The point is that while we knew what hooking and holding were, we have no idea what constitutes a blocked shot or a takeaway.

After a lot of games, Dennis Seidenberg looks like Bonnie and Clyde's car after the Texas Rangers (the real ones, not the American League champs) let loose. The guy is covered with welts and bruises, and usually is sporting a sheepish smile despite all that. Watch your Tivo'd recording of Wednesday night's game and please tell me which of the two-dozen-or-so pucks Seidenberg stopped became his one official blocked shot of the night. It's nonsense.

Standards, training, strict supervision and personnel replacement of incompetent and/or inaccurate data gatherers would be a reasonable step. A better one would be to take these same people who are making subjective judgments and give them objective tasks.

Here are a few:

1. Zone time
Record the clock time of the puck entering and leaving the attacking zones for each team. This is one of those stats that, if the fan at home is really ambitious, he or she can track by fanself (how's that for a gender-neutral word?). Zone time would provide a long view of territorial superiority. In many games, the two teams will be within seconds of one another. In some games, there will be a huge discrepancy. But while the puck is at least 106 feet from a team's goal line it isn't likely to allow too many scores. Over the course of a season, we'll find out which teams really take the puck to the attacking end and put their opponents' feet to the fire.

2. Penalties drawn that put a team on a power play
This is another long-view number, but it reveals hidden value in a player. More often than not, Player A has been caught fouling Player B because B did something that A couldn't deal with legally. Doesn't B deserve credit for putting his team on the power play? Mark Recchi stole the puck from Tyler Myers on Wednesday night. Myers tried to take Recchi's head off and got two minutes for roughing. Credit Recchi.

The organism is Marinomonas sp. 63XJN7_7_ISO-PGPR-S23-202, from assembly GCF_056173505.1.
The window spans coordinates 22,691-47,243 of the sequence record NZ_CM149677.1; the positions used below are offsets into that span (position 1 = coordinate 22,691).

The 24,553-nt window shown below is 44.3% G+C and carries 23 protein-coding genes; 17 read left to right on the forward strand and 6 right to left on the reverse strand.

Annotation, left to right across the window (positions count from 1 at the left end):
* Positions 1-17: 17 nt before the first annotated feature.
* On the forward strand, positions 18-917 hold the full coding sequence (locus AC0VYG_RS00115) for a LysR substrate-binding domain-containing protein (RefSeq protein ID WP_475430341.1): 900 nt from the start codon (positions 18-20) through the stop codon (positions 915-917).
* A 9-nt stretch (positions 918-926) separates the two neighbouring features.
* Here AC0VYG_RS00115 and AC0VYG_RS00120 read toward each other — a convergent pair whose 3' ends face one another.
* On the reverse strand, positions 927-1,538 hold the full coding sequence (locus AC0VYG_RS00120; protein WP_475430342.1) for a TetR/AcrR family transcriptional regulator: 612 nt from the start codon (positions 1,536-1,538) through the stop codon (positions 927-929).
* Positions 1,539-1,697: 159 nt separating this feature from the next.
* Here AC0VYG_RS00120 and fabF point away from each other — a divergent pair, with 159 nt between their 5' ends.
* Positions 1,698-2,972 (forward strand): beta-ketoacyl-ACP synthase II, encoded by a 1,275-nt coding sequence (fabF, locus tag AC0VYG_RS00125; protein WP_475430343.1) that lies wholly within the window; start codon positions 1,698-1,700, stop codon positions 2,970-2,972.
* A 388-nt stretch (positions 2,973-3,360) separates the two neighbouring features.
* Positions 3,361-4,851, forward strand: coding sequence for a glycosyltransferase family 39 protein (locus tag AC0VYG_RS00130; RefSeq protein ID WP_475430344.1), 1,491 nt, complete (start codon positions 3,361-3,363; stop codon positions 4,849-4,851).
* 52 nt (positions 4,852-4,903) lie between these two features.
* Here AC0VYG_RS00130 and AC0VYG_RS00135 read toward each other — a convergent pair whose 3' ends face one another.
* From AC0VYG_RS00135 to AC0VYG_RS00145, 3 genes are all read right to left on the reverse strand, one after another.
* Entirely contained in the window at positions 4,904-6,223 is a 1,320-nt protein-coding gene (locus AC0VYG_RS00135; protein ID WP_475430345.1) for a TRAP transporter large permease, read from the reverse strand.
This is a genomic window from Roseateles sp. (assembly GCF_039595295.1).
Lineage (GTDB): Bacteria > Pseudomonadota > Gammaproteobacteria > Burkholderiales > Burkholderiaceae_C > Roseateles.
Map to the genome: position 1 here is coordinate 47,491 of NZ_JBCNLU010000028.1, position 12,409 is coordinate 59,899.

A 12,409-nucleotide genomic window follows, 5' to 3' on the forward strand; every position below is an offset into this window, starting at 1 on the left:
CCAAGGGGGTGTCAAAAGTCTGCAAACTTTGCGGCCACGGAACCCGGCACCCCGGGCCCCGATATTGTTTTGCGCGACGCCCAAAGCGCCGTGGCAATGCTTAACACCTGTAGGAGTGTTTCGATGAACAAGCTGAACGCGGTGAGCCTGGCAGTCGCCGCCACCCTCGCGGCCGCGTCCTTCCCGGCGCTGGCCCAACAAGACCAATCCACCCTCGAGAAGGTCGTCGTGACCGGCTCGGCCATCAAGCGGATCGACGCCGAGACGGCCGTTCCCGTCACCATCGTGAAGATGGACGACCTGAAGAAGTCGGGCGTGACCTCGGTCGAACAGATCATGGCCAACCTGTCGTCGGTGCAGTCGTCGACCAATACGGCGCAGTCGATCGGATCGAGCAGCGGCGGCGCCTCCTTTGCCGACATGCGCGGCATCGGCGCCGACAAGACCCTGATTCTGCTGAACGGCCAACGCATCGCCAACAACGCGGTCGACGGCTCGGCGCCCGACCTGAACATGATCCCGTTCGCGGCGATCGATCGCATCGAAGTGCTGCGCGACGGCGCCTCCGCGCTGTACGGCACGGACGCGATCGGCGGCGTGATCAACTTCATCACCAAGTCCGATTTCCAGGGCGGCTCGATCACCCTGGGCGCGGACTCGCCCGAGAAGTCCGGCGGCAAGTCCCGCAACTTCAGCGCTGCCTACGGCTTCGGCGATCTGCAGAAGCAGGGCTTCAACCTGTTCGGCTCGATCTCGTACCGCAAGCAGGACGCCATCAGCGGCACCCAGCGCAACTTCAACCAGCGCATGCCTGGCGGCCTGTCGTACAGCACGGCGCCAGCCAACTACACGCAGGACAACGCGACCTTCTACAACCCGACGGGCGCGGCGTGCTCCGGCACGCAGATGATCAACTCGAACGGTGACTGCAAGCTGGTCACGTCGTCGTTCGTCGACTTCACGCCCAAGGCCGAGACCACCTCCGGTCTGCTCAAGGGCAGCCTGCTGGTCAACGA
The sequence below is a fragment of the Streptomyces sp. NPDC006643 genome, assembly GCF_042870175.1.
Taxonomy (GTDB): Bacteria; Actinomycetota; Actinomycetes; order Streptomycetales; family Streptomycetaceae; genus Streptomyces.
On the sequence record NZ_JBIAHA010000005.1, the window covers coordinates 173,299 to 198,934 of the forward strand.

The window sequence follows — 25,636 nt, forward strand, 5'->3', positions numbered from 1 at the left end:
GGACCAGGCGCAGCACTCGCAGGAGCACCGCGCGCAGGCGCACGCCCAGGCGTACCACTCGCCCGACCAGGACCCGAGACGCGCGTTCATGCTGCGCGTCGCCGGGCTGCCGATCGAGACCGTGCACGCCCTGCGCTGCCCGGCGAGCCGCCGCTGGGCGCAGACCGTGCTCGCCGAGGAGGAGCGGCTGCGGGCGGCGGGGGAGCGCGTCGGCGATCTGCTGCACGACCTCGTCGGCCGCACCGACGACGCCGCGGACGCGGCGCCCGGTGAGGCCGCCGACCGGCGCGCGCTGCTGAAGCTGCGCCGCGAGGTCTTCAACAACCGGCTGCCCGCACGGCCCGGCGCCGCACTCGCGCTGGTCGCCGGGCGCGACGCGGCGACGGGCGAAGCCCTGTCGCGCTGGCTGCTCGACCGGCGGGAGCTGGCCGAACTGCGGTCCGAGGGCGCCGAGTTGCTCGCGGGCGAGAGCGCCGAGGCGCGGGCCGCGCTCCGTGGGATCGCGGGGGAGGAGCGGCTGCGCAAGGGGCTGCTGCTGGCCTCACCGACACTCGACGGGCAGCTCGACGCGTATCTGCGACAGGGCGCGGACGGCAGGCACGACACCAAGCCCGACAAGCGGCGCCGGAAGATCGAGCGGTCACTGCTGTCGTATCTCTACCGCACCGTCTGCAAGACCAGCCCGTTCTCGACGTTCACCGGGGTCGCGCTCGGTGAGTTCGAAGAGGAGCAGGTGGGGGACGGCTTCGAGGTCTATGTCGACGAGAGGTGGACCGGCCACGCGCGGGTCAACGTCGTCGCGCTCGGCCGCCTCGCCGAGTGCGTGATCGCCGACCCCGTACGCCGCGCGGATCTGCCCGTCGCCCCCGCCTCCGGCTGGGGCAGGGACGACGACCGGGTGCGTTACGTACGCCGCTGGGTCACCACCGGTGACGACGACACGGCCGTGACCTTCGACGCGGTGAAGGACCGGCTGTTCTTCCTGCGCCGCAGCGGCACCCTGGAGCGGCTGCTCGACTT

This — a stat we track at NESN, and I believe we're the only ones who do it — was one of the early indicators that Blake Wheeler was playing effective hockey despite not scoring his first goal until Wednesday night. Wheeler had put the B's on the power play a team-leading four times going into the Buffalo game.

3. Times handling the puck by a goalie
You want to learn how effective a team is at dump-ins to the corners, keeping the puck away from Martin Brodeur? Or whether it actually wants a goalie to play the puck and perhaps turn it over? Or to find out if a team isn't even getting the puck in deep with any regularity? Period to period, game to game, this number would generate a lot more buzz than "attempts blocked."

If you have other ideas, we welcome them in the comments section below. Here are the guidelines: you have to be capable of tracking any one of these stats by yourself while watching the game on TV (assuming the benefit of the omnipresent score/clock graphic) and the statistic must have enough relevance to generate discussion about the story of the game.

I'll take your best five suggestions and email them to the NHL.

When they receive it, they'll hit the "delete" button and go back to surfing the web, pretending that everything they do is right. The guys tracking stats in Buffalo will back them up on that.